The square San Lorenzo and the Mercato Centrale

Florence was Italy’s capital city from 1865 to 1870. In order to give a welcome worthy of the King and the Government and its institutions, the old medieval town of Florence was completely redesigned by the architect and urban planner Giuseppe Poggi. Whole neighbourhoods were demolished. New streets and new open spaces (such as the Piazza della Repubblica) were created; but the old heart of Florence, with its Old Market (il Mercato Vecchio) and the Jewish Quarter were demolished.
Mercato_Centrale_Di Vincenzo Pagrandi - Paolo Pierazzini, Pubblico dominio
To turn Florence into a modern city, three markets were created instead of one (the Mercato Nuovo, also known as Mercato della Paglia, is still located under the Loggia del Porcellino). The largest market of the three was built in San Lorenzo.
Giuseppe Mengoni, an architect influenced by the Eiffel Tower and by Les Halles in Paris, designed a large structure, made of cast iron and glass, which still houses the largest outdoor market in the city today.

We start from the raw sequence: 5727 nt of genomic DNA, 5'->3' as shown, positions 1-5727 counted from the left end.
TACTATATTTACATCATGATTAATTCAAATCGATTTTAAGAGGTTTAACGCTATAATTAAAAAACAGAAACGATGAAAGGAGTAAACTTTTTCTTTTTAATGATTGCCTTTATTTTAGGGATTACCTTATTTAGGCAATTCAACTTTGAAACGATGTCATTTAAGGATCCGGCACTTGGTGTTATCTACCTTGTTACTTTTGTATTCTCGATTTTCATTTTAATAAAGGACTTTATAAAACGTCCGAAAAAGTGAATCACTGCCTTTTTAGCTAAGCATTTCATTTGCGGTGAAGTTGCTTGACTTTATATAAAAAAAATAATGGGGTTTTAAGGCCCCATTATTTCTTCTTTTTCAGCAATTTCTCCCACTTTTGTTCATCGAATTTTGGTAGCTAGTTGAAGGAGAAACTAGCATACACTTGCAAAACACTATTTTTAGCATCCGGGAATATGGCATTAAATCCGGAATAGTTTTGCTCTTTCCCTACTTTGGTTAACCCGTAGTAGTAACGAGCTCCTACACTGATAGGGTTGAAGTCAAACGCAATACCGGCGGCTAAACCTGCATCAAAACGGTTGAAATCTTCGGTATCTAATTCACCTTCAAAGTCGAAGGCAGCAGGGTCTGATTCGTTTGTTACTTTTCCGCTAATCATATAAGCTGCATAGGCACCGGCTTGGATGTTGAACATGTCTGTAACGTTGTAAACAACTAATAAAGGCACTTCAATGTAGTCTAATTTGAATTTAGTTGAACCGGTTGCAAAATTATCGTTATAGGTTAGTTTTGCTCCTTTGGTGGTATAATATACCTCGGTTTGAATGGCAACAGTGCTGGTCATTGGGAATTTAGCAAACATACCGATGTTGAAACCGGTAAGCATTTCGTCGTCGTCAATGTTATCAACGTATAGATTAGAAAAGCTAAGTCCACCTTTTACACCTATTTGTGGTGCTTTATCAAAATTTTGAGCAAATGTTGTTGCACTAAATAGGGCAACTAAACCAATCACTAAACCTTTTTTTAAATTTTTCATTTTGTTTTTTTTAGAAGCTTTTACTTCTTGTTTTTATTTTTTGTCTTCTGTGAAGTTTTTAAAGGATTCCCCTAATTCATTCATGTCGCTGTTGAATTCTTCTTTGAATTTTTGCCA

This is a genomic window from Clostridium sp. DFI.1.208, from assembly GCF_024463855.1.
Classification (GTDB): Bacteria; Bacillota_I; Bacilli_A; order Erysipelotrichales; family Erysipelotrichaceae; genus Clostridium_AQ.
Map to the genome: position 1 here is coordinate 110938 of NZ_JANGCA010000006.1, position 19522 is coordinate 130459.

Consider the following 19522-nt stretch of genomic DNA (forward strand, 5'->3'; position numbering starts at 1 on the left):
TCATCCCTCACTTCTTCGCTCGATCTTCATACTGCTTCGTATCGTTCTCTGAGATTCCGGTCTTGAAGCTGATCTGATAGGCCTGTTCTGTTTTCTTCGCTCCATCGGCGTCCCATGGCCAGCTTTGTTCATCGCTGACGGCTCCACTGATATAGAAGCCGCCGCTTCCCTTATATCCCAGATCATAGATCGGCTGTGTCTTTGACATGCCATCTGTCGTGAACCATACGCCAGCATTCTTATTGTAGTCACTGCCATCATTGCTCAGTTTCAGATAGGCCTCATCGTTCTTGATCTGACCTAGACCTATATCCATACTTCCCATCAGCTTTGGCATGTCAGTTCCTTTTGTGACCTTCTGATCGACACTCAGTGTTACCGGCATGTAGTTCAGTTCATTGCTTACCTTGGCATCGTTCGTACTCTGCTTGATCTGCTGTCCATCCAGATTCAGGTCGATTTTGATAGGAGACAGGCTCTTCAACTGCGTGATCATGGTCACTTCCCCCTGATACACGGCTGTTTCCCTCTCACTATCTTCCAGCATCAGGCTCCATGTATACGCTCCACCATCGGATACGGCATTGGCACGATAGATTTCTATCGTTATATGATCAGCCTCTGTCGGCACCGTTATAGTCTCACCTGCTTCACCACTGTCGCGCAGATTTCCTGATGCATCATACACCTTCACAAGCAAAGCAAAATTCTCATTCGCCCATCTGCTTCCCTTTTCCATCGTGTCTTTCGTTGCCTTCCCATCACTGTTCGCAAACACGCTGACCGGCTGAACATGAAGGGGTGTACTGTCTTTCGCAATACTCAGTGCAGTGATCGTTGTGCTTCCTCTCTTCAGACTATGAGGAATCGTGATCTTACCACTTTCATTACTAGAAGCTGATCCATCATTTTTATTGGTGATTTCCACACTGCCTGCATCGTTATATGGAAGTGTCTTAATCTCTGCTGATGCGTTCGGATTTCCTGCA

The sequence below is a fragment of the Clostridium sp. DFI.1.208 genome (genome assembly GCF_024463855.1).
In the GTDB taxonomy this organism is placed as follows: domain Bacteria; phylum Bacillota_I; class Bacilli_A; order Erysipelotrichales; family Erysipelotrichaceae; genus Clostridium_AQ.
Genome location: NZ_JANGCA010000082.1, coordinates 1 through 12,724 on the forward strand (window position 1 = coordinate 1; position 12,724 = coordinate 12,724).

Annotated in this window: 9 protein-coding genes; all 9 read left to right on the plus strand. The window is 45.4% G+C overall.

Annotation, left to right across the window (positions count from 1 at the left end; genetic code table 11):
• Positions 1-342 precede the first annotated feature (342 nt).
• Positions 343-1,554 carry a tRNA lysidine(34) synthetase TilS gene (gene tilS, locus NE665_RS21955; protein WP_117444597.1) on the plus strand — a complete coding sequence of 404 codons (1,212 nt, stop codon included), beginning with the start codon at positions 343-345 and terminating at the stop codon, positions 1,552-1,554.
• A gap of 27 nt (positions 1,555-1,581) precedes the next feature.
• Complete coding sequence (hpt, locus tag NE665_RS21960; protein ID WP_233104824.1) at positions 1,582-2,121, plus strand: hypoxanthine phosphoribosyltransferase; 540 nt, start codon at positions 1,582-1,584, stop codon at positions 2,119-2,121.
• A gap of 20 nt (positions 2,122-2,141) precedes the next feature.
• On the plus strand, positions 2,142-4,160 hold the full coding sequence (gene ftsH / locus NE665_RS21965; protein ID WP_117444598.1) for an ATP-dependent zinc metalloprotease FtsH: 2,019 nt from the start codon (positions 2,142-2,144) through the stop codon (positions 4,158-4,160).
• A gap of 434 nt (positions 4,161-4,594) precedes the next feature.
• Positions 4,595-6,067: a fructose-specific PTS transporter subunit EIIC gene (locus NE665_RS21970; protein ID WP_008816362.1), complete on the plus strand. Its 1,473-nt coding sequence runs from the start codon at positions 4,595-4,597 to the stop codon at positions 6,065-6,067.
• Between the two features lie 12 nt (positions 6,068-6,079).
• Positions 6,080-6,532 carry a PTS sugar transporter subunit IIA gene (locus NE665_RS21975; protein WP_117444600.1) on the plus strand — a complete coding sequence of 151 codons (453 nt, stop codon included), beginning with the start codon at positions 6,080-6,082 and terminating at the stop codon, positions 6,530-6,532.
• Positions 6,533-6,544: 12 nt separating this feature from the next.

Several rows of houses were torn down in what was, until then, an old rundown area, in order to create the Piazza del Mercato Centrale, a large outdoor space surrounded by a variety of stalls, shops, taverns, tripe stalls and winemakers.
The market opened in 1874. Its design is mainly made of large light-filtering windows, giving the effect of an open-air market. Even at the present day, Florentines and foreigners stroll down the market alleys and its inner streets. It is a cluster of small shops, selling top quality “made in Tuscany” products and much more.
It is here that Zà Zà purchases its raw materials every day since 1977.